See the accompanying comic!
The other day while showing my mother pictures from my recent trip to Egypt and Jordan, she said to me, "You know, you never took all these crazy kind of trips before you had RA."
She has a point. Although I did plenty of traveling before my rheumatoid arthritis diagnosis in 2007, most of it was to cities where the only thing I had to tame were public transportation systems and a few museums. Since my diagnosis, the trips I have planned for myself have taken a much more adventurous turn and found me standing on top of mountains, going deep inside jungles and traversing deserts. This change in course is partly due to the fact that I travel with a somewhat intrepid group of friends who want to see as much of the world as I do, but it is also very much a response to finding out at the age of 29 that I had a disease I would likely live with for the rest of my life. At first, the introduction of RA into my life felt like a death sentence to m...
This is supposed to be the " Decade of Pain Control and Research ." There's even a law that says so, but patients in pain would never know it. There are times when it seems that the "war on drugs" has turned into a war on patients in pain and the doctors who would like to prescribe for them. In 2004, the DEA issued a document, Prescription Pain Medications: Frequently Asked Questions and Answers for Health Care Professionals, and Law Enforcement Personnel . But as soon as attorneys for Dr. William Hurwitz, a doctor who was being persecuted -- errr, ummmmm prosecuted -- over his prescribing of pain medications, notified the prosecuting attorney that this document would be used in his defense, the DEA suddenly withdrew the document. Karen Lee Richards, an expert on our ChronicPainConnection site has written a thought provoking piece I hope you'll read, Pain Patients Should Not be the Victims in the War on Drugs .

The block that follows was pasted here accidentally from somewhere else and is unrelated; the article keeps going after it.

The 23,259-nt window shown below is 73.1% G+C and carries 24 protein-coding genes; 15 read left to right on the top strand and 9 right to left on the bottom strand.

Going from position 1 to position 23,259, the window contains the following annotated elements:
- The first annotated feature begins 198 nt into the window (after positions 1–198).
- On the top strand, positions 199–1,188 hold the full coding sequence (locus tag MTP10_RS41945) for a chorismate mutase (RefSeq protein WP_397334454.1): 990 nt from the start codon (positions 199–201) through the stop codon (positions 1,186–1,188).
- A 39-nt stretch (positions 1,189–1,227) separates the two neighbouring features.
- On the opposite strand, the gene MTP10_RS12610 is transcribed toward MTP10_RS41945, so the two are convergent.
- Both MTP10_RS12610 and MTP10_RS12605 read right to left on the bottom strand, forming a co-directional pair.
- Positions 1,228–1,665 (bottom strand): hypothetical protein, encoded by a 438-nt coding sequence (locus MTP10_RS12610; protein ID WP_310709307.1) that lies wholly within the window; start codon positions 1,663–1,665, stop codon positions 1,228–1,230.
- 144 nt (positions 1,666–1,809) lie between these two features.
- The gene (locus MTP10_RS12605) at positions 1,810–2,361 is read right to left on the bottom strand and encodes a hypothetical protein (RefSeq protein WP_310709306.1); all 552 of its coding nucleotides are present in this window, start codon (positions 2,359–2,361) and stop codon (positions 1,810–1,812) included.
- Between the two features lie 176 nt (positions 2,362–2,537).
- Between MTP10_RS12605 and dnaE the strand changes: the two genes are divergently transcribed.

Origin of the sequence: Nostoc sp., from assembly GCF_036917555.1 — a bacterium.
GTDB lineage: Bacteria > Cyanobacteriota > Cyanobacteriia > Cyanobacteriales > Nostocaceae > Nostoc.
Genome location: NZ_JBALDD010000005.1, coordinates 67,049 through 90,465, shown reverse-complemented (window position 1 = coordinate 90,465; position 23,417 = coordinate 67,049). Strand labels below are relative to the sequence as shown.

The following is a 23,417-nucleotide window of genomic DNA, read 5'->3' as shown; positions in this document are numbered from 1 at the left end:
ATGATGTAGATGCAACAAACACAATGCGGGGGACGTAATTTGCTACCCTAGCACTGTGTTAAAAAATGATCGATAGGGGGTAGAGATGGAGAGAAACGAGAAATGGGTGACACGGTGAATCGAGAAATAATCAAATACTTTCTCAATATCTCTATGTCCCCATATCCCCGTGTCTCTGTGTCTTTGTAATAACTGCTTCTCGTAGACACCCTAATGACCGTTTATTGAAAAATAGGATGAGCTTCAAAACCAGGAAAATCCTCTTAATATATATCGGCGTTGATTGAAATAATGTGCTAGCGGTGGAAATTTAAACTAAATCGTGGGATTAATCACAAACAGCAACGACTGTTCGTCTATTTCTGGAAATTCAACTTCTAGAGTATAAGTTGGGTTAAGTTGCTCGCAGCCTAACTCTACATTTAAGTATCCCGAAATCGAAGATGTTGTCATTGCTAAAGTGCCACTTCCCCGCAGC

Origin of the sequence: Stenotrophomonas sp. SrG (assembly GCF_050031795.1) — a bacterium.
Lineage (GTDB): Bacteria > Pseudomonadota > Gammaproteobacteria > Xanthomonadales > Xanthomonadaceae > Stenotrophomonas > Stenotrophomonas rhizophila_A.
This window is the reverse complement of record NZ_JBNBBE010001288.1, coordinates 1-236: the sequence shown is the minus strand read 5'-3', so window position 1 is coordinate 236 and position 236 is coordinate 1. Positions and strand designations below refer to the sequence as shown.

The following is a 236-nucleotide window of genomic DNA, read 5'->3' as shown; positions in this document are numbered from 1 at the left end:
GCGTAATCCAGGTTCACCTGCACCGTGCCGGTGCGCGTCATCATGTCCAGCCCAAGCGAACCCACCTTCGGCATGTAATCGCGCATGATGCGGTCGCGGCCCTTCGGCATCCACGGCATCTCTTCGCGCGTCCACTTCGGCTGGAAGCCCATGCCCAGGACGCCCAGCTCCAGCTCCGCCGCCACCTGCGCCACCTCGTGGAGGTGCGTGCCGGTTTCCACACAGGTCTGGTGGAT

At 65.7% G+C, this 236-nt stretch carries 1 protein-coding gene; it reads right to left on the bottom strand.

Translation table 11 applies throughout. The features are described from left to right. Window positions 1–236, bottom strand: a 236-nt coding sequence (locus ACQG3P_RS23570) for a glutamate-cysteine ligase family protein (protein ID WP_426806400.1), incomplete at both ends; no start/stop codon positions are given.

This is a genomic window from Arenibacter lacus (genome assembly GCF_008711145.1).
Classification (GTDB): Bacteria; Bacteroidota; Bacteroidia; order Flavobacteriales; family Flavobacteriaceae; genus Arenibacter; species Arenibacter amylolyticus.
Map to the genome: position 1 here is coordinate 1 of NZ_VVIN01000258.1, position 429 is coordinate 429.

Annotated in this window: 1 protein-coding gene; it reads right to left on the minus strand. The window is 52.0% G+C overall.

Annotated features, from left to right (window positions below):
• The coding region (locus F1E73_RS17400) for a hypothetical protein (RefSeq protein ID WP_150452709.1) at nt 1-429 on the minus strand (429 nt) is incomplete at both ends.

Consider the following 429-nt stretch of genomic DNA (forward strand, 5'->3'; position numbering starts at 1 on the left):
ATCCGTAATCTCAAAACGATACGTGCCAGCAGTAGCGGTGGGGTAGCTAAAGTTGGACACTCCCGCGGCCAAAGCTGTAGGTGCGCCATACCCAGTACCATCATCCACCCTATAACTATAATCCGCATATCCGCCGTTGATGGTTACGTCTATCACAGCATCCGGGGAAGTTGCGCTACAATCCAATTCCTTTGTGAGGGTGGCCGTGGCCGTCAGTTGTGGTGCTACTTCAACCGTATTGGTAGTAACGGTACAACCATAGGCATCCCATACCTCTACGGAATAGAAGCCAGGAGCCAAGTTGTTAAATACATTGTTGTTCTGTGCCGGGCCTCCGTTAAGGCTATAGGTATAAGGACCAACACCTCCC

When my hands and feet started hurting about a year after I finished chemo, my oncologist said I had, " Taxol toes ." She went on to explain that a more accurate term is peripheral neuropathy, which means nerve damage in the extremities--hands and feet.
My hands and feet felt like they were asleep. I frequently dropped things, and I had trouble walking on uneven terrain and steps because I wasn't getting accurate information from my nerves. For some people neuropathy can be severe enough that they have to go on disability.
If you are going to be taking a taxane chemo drug like Taxol or Taxotere , you should ask your oncologist about possible precautions to reduce the chances of getting peripheral neuropathy.
The Mayo Clinic suggests eating a diet rich in Vitamin B-12 foods like meats, fish, eggs, and fortified cereals. Some oncologists prescribe B vitamins, but be sure to talk to your oncologist before taking any supplements because sometimes they can interfere ...
You should knowAnswers to your question are meant to provide general health information but should not replace medical advice you receive from a doctor. No answers should be viewed as a diagnosis or recommended treatment for a condition. Content posted by community members does not necessarily reflect the views of Remedy Health Media, which also reserves the right to remove material deemed inappropriate.